It’s not too early … or too late
Reality: We don’t know how long we will be on this earth. As unpleasant as it may be to think about, we all need to get our end-of-life wishes in writing. There are some definite steps we should take right now, no matter how young or old we are.
I requested advice from two professionals that work in this field. I contacted Karen Bennett, an attorney, and Chad Esch, a funeral director.
What they both stated as being of utmost importance was having a will and/or trust in writing before we die. Chad emphasized that it is not a good thing to list only one beneficiary with the hope that they do the right thing in sharing the inheritance. He stated that not only can it cause major hard feelings among loved ones, but it also has tax implications in gifting money.
The cost of having everything in order is a lot less when it is done while we are still alive. Once again, Chad emphasized the bad feelings that can happen if the important things are not in place.
Karen emphasized the importance of being organized. Our loved ones should not have to search for records or try to figure out what we own or how we want things to be handled. If they are not readily accessible at a time when the family is already grieving, it makes the process even harder.
Karen offered this list to get us started in organizing our assets.
¯ Just get started. Make a call to an estate planning attorney and set up a consultation. They may suggest what you should bring to the appointment.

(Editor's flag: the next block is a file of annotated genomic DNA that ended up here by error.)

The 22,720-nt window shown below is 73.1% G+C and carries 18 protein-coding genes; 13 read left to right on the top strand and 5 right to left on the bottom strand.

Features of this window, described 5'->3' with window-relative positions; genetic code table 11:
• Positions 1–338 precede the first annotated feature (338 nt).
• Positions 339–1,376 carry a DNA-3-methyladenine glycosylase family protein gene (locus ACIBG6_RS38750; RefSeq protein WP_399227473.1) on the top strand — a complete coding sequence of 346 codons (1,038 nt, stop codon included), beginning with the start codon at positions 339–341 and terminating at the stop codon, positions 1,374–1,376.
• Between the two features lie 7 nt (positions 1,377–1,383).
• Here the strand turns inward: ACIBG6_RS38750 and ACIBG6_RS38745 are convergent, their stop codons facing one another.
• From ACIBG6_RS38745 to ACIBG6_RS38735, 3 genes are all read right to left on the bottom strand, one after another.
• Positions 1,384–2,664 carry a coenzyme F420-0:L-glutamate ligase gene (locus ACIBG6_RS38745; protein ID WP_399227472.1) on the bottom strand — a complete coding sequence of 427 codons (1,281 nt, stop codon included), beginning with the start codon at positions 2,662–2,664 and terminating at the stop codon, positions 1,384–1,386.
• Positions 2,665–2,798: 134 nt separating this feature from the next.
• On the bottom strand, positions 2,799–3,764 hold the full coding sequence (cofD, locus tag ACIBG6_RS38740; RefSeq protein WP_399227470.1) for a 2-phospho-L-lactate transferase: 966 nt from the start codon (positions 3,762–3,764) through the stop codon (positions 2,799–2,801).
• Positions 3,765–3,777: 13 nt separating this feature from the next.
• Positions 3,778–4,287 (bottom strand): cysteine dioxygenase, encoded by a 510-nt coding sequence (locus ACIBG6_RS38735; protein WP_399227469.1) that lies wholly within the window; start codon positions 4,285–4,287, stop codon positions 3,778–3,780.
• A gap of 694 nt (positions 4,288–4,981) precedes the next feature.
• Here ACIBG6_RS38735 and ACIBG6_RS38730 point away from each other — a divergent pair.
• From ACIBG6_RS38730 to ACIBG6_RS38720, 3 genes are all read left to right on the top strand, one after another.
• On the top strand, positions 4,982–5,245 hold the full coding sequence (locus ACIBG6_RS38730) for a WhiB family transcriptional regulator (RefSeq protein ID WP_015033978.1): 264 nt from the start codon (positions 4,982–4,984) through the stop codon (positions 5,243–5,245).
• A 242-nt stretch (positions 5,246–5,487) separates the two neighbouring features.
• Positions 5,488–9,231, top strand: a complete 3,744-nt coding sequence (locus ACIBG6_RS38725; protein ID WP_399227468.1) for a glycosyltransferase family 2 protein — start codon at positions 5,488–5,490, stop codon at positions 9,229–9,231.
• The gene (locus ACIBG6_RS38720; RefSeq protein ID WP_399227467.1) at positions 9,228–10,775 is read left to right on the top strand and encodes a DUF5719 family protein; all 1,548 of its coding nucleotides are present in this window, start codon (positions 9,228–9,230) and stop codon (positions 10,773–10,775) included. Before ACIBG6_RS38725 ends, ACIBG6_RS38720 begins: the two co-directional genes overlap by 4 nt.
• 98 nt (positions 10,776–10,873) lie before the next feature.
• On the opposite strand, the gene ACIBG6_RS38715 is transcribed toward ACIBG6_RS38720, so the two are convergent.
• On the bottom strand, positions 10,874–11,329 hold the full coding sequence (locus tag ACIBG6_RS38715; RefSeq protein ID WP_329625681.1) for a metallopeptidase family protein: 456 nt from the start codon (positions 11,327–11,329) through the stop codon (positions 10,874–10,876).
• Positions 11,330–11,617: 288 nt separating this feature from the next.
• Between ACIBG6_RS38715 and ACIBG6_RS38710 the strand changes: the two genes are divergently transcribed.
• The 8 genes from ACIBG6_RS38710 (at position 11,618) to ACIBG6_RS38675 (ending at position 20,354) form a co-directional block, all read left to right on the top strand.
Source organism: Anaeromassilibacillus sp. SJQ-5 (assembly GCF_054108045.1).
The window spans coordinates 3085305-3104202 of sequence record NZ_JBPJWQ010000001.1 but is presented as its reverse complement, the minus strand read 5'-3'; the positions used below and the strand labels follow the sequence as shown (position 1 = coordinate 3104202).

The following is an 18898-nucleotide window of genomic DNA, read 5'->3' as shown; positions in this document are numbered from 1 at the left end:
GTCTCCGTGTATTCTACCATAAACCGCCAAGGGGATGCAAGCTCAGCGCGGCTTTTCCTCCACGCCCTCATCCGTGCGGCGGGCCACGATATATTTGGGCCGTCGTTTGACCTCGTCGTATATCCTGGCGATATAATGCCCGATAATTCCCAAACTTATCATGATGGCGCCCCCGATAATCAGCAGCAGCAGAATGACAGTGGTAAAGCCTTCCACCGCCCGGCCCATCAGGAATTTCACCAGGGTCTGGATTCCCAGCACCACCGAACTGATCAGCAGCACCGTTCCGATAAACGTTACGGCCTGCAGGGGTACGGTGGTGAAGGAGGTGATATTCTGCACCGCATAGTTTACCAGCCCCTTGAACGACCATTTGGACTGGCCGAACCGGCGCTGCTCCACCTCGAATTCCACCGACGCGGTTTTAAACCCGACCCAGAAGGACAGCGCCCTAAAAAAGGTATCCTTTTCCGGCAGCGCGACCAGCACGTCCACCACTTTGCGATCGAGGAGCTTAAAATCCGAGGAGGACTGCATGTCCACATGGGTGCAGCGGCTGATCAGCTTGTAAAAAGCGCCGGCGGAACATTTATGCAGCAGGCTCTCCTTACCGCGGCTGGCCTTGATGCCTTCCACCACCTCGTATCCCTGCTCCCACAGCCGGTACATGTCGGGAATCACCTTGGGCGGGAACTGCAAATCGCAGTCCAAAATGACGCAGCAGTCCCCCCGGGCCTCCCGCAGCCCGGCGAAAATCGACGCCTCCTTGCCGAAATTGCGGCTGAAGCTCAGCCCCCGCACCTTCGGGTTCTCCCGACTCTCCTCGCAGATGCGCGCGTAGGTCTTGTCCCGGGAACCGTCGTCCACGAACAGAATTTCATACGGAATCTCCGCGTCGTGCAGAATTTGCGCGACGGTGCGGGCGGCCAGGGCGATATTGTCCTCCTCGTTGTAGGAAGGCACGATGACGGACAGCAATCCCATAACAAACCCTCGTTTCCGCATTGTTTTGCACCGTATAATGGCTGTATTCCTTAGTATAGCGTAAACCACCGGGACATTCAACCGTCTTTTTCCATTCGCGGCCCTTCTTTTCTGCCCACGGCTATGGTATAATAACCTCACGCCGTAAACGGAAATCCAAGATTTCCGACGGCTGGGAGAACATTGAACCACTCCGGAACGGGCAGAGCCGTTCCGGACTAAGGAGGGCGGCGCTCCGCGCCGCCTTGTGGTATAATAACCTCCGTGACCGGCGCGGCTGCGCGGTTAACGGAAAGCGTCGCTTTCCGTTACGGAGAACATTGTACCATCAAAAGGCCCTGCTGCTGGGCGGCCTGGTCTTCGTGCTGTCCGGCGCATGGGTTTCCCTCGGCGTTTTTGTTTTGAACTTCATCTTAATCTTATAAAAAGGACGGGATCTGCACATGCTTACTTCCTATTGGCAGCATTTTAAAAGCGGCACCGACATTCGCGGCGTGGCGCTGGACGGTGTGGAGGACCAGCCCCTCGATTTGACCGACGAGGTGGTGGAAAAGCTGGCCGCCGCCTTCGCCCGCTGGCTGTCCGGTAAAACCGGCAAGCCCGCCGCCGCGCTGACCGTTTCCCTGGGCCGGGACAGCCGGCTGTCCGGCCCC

¯ Gather your records. This includes written documents of what you own, how they are titled, and who the beneficiaries are. Bank and credit union accounts, investment statements, deeds, life insurance policies, retirement accounts, etc. Getting these in writing should show your account numbers, values, ownerships, and beneficiaries.
When my father-in-law passed away, he had a CD at a bank that had no beneficiary listed. I just happened to see it going through some files with my mother-in-law. When we went to the bank with his will and death certificate, we were told it had to go through probate. Well, it has been over a year in the process, and we still do not have it settled. I am sure he just overlooked adding a beneficiary to the CD, as he was very organized. It shows the importance of reviewing all of our accounts periodically.
¯ Get a copy of the deed to your house and every piece of real estate you own. Also, get the most recent tax bills to show what the state equalized values are.
¯ Bring existing documents you already have set up, like Powers of Attorney, Health Care Directives, Wills, Trusts, etc. These can be very helpful in updating your information.
¯ Bring a list of names, addresses, phone numbers, and dates of birth of those you want to receive your assets or are part of the decision making. Make sure these are people you trust and will make good decisions about your care and financial affairs.
Remember, this is not meant to be stressful but rather to remind us that we can get organized with these steps. Karen and Chad certainly have seen both sides of this and want our end of lives to be positive experiences when it comes to dealing with our end-of-life wishes.
Here’s wishing you a long, happy life.
Doris Puls, of D & O Decluttering and Organizing, is a professional organizer whose mission is to make a difference in the lives of the people she works with in homes and businesses. Contact her at firstname.lastname@example.org or at 989-356-9545.